Editor’s note: “Matters of faith” is a column that provides local religious leaders a place to write about how their respective faiths provide hope, courage and strength in these modern times.
Salt Lake Tribune reporter Peggy Fletcher Stack hit the bull’s eye when she penned the following within hours of President Thomas S. Monson’s death:
“Even as he ascended to the pinnacle of a worldwide faith, Thomas S. Monson never stopped being a Mormon bishop.”
What did he do as a Mormon bishop? He implemented the teachings of Jesus Christ into every waking hour of his life.
“For I was an hungered, and ye gave me meat: I was thirsty, and ye gave me drink: I was a stranger, and ye took me in: Naked, and ye clothed me: I was sick, and ye visited me: I was in prison, and ye came unto me.”
When I served as Tooele mayor, I literally rubbed shoulders with President Monson for a few minutes.
He visited Tooele back in 2001 and offered the dedicatory prayer at the opening of the Cottage Glen assisted living facility on the north end of town.
The developer of the project served as a full-time missionary in the early 1960s under the direction of President Monson.
He wanted everything just perfect for his special guest at the ceremony. The crystal blue skies were clear, and purple mountains to the east and west served as an ideal backdrop. However, the wind was another matter.
The sound system squealed from wind blowing over the microphone, the main canopy was on the verge of sailing to westward parts unknown, and wind gusts randomly knocked over unoccupied chairs.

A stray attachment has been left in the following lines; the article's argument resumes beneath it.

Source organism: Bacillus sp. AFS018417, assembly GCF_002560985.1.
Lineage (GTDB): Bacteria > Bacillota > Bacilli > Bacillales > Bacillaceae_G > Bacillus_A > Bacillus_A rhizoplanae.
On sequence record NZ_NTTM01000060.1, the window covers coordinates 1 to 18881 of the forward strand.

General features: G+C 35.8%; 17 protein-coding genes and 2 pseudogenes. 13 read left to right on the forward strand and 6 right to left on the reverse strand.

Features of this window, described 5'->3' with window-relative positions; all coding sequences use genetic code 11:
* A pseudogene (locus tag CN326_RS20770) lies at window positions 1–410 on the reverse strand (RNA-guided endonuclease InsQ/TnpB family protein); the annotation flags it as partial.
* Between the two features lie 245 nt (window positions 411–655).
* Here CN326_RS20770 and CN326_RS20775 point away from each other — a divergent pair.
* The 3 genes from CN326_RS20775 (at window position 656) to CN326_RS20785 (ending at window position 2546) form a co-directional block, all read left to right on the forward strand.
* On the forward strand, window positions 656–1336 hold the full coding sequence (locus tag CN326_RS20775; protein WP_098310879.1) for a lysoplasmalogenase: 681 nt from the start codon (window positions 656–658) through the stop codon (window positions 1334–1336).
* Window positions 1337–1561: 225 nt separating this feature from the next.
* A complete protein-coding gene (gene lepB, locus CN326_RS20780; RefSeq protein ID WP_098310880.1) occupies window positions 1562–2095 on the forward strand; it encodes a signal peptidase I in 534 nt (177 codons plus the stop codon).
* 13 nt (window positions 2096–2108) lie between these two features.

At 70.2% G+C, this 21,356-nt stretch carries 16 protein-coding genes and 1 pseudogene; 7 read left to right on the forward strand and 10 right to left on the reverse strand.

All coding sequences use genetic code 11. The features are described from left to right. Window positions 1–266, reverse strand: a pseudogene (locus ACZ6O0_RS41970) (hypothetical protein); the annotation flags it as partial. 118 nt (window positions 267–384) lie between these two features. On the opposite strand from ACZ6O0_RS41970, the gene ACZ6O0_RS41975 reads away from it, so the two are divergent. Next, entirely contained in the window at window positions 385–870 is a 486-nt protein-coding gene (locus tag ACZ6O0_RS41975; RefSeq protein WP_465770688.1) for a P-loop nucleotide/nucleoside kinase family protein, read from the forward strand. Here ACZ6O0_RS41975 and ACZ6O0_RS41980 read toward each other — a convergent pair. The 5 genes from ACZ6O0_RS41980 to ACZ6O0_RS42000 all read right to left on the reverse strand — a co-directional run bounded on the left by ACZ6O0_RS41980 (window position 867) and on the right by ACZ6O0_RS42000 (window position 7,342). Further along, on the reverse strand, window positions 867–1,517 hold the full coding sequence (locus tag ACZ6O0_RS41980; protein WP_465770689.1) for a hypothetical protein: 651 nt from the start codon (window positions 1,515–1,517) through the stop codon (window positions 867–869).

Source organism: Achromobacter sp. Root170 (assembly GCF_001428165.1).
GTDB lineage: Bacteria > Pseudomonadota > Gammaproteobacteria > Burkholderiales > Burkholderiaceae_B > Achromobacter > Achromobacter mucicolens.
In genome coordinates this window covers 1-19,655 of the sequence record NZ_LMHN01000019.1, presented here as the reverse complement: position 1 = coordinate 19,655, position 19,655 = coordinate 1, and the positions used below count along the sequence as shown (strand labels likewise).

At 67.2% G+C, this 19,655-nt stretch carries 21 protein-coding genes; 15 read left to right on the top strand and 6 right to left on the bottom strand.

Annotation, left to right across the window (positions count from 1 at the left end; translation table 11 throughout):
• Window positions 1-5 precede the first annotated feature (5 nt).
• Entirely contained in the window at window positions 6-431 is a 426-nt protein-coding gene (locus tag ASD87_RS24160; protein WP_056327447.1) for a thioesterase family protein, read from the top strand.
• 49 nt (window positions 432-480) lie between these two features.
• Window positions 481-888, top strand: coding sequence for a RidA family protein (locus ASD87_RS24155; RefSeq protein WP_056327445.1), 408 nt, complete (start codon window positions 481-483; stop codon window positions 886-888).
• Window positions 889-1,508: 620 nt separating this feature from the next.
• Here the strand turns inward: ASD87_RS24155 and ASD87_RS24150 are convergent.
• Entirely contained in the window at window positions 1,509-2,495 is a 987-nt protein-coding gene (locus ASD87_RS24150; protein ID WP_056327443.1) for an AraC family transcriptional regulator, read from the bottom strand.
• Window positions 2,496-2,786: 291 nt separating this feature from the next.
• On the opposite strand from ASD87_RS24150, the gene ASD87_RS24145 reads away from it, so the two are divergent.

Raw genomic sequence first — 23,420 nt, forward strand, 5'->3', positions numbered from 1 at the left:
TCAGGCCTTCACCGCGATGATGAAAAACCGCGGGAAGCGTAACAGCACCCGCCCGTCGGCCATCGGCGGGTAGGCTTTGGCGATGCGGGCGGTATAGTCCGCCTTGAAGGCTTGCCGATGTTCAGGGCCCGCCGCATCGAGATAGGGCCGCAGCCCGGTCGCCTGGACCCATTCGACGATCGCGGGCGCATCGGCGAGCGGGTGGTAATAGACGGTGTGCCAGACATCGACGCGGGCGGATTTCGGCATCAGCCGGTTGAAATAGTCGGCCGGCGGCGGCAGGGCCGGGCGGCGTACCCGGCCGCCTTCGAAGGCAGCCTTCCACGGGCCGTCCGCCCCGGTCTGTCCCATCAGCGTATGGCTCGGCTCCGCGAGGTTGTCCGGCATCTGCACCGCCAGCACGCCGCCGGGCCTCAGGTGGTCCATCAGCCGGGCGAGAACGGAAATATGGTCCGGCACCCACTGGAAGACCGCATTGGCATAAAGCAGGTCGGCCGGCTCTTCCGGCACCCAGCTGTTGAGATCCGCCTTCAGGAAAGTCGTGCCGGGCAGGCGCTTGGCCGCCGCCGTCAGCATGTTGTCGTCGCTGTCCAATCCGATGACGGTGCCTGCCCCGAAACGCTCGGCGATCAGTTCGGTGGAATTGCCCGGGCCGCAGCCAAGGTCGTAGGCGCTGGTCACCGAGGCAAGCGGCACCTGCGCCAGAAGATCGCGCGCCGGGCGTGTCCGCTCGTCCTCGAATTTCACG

The event organizer was nervously trying to pull everything together while the clock ticked toward the appointed hour. President Monson then leaned over to me and said, “Ole’ Pulispher sure is nervous. Isn’t he?”
Such was the personality and demeanor of Thomas S. Monson. Down to earth, cordial, and positive regardless of the situation.
Throughout his generations of service to God, President Monson offered countless stories and thoughts of how we can be better Christians. Here are a few of my favorites from him:
“We find real joy when we make the Savior the focus of the season.”
“Perhaps the surest test of an individual’s integrity is his refusal to do or say anything that would damage his self-respect.”
“The principles of living greatly include the capacity to face trouble with courage, disappointment with cheerfulness, and trial with humility.”
“The future is as bright as your faith.”
“The way to be with God in every season is to strive to be near Him every week and each day.”
“What will you and I give for Christmas this year? Let us in our lives give to our Lord and Savior the gift of gratitude by living His teachings and following in His footsteps.”
“Find someone who is having a hard time, or is ill, or lonely, and do something for him or her.”
“We must develop the capacity to see men not as they are at present but as they may become.”
“I acknowledge that I do not understand the processes of creation, but I accept the fact of it.”
Whether it was emotional, financial, physical, or spiritual, Thomas S. Monson spent his life lifting others up personally throughout his life of service.
Charlie Roberts is a former LDS bishop of the Tooele 6th Ward.